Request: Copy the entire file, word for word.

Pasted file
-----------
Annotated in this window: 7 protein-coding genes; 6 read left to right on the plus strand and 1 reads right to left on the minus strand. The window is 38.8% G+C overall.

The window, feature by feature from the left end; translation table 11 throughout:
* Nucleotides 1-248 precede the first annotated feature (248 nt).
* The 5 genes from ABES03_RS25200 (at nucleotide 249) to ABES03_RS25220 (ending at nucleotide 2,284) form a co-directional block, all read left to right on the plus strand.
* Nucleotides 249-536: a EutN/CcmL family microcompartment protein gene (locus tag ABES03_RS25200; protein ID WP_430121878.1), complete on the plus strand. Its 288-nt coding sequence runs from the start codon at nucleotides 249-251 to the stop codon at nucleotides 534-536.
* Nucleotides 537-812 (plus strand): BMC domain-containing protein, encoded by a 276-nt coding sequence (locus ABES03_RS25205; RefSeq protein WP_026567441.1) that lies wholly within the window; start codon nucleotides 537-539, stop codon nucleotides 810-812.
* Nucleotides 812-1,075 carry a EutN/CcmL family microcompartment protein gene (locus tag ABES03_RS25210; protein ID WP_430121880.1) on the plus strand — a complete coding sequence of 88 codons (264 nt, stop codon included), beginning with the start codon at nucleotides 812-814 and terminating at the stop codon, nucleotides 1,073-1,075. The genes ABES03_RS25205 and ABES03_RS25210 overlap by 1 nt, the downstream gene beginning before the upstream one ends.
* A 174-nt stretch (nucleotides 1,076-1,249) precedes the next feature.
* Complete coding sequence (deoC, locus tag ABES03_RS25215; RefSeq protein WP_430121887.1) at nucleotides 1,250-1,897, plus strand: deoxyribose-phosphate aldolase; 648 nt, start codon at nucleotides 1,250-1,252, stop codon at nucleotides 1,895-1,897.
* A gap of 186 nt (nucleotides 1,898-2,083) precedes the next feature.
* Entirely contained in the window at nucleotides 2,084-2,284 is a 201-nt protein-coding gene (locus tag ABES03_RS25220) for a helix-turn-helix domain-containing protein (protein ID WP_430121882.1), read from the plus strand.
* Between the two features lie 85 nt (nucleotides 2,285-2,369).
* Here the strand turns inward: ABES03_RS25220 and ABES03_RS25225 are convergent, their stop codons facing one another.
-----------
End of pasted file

Annotated in this window: 7 protein-coding genes; 6 read left to right on the plus strand and 1 reads right to left on the minus strand. The window is 38.8% G+C overall.

The window, feature by feature from the left end; translation table 11 throughout:
* Nucleotides 1-248 precede the first annotated feature (248 nt).
* The 5 genes from ABES03_RS25200 (at nucleotide 249) to ABES03_RS25220 (ending at nucleotide 2,284) form a co-directional block, all read left to right on the plus strand.
* Nucleotides 249-536: a EutN/CcmL family microcompartment protein gene (locus tag ABES03_RS25200; protein ID WP_430121878.1), complete on the plus strand. Its 288-nt coding sequence runs from the start codon at nucleotides 249-251 to the stop codon at nucleotides 534-536.
* Nucleotides 537-812 (plus strand): BMC domain-containing protein, encoded by a 276-nt coding sequence (locus ABES03_RS25205; RefSeq protein WP_026567441.1) that lies wholly within the window; start codon nucleotides 537-539, stop codon nucleotides 810-812.
* Nucleotides 812-1,075 carry a EutN/CcmL family microcompartment protein gene (locus tag ABES03_RS25210; protein ID WP_430121880.1) on the plus strand — a complete coding sequence of 88 codons (264 nt, stop codon included), beginning with the start codon at nucleotides 812-814 and terminating at the stop codon, nucleotides 1,073-1,075. The genes ABES03_RS25205 and ABES03_RS25210 overlap by 1 nt, the downstream gene beginning before the upstream one ends.
* A 174-nt stretch (nucleotides 1,076-1,249) precedes the next feature.
* Complete coding sequence (deoC, locus tag ABES03_RS25215; RefSeq protein WP_430121887.1) at nucleotides 1,250-1,897, plus strand: deoxyribose-phosphate aldolase; 648 nt, start codon at nucleotides 1,250-1,252, stop codon at nucleotides 1,895-1,897.
* A gap of 186 nt (nucleotides 1,898-2,083) precedes the next feature.
* Entirely contained in the window at nucleotides 2,084-2,284 is a 201-nt protein-coding gene (locus tag ABES03_RS25220) for a helix-turn-helix domain-containing protein (protein ID WP_430121882.1), read from the plus strand.
* Between the two features lie 85 nt (nucleotides 2,285-2,369).
* Here the strand turns inward: ABES03_RS25220 and ABES03_RS25225 are convergent, their stop codons facing one another.